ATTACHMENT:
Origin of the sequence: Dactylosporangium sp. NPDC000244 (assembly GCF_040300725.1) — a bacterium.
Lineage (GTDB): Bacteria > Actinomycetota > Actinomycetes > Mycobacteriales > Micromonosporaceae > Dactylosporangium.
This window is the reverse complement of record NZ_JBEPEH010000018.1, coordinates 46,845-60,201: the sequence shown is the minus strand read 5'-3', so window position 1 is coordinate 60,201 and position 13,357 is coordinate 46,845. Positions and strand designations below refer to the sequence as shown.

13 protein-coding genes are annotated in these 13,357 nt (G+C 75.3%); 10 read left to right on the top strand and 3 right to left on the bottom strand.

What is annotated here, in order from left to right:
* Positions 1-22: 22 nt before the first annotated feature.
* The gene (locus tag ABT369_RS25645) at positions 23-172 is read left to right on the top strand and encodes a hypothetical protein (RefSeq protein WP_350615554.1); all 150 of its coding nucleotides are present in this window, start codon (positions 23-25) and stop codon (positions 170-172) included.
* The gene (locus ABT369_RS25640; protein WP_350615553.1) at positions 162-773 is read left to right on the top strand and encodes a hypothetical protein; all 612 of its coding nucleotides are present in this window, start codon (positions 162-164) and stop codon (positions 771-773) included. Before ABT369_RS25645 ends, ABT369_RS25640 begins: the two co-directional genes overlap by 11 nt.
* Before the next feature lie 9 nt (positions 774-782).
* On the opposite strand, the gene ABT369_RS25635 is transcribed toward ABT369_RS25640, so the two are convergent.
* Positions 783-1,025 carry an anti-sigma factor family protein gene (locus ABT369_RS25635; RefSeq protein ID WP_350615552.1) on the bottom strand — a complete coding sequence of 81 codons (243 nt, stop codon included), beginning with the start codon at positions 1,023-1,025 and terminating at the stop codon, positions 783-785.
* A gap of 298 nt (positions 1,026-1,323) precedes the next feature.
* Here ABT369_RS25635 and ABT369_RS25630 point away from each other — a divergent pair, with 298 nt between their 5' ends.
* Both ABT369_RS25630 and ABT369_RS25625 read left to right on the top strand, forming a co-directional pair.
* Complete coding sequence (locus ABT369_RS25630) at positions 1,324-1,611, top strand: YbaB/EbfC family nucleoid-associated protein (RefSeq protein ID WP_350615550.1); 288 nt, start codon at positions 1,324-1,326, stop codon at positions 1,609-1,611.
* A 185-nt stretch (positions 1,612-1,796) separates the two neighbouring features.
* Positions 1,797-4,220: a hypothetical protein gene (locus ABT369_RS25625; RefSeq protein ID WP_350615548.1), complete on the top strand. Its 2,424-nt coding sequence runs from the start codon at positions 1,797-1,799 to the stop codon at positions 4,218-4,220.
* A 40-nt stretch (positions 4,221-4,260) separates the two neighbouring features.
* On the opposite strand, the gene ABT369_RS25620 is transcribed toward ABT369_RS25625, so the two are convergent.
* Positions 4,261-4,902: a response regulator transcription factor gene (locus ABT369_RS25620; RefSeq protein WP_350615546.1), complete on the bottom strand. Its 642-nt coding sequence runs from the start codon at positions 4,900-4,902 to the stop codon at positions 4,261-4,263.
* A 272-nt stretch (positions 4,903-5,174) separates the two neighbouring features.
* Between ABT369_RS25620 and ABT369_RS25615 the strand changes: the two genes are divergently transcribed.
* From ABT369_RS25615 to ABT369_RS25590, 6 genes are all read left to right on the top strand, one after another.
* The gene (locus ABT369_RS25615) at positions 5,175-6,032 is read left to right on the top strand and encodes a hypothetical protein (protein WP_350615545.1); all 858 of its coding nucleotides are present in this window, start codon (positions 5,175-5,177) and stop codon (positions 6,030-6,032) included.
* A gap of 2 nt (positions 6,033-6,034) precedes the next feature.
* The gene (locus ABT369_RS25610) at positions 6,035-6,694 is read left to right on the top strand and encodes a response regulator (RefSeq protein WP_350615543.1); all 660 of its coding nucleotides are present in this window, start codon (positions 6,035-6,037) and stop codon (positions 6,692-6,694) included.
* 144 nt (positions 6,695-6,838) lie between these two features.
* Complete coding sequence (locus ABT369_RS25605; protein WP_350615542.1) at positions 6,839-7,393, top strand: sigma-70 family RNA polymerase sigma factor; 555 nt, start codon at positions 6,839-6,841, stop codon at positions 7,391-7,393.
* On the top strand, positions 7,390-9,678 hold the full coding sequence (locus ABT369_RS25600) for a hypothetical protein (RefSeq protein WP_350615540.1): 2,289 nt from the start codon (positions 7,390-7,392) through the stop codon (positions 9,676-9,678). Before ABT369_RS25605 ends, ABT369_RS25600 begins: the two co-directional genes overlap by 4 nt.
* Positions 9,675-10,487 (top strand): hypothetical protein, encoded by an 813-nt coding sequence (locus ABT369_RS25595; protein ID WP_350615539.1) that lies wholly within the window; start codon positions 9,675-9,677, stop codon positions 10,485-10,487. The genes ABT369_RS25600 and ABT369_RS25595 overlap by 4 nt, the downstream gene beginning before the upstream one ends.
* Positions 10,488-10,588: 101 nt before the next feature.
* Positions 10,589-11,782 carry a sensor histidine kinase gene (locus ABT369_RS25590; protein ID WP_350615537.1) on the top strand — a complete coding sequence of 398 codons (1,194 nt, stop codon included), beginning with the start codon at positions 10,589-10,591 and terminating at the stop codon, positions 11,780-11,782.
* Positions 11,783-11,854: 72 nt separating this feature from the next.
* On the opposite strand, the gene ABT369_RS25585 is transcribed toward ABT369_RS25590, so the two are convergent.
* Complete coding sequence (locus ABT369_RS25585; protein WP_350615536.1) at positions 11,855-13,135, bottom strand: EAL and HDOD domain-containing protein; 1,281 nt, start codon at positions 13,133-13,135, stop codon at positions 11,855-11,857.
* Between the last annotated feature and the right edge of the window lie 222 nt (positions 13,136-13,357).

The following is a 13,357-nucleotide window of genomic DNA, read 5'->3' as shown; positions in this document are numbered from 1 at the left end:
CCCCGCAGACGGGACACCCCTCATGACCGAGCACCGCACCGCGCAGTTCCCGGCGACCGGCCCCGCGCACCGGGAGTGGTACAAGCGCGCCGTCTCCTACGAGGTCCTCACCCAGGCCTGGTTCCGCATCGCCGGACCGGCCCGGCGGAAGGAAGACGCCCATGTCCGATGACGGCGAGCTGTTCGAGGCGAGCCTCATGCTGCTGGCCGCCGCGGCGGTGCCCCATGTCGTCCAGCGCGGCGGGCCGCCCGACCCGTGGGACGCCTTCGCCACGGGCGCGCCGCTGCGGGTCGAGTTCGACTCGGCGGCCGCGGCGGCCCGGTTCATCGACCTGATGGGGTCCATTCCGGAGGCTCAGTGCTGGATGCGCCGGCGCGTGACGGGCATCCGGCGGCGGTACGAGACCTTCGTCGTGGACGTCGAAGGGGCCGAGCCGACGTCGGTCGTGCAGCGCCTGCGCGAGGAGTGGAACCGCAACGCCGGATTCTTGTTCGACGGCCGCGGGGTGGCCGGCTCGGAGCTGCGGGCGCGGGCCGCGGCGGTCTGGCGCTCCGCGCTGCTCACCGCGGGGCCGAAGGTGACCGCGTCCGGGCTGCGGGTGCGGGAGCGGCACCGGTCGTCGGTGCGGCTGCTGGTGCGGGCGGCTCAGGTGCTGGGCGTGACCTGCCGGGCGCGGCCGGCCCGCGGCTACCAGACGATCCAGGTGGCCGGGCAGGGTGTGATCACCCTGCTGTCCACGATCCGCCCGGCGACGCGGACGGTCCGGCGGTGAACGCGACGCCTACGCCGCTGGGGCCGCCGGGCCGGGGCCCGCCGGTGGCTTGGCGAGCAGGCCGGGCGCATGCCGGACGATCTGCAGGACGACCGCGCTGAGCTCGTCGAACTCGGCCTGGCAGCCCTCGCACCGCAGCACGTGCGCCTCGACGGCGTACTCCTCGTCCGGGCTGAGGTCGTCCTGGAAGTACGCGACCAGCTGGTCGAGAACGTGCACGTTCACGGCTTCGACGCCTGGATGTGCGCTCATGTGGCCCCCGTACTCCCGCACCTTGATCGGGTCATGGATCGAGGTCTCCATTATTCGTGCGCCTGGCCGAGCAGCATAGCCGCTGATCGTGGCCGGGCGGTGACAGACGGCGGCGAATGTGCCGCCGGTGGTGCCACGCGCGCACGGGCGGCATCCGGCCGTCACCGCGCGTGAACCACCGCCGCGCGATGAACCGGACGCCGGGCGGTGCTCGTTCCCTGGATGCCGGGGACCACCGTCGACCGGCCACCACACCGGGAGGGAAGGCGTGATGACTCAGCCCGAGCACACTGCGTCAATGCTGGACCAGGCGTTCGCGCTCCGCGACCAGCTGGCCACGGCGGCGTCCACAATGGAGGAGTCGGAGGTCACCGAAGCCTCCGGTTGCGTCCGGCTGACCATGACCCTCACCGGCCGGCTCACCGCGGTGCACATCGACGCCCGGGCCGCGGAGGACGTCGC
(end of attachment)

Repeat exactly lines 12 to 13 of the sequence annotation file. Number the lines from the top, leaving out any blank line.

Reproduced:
* A gap of 298 nt (positions 1,026-1,323) precedes the next feature.
* Here ABT369_RS25635 and ABT369_RS25630 point away from each other — a divergent pair, with 298 nt between their 5' ends.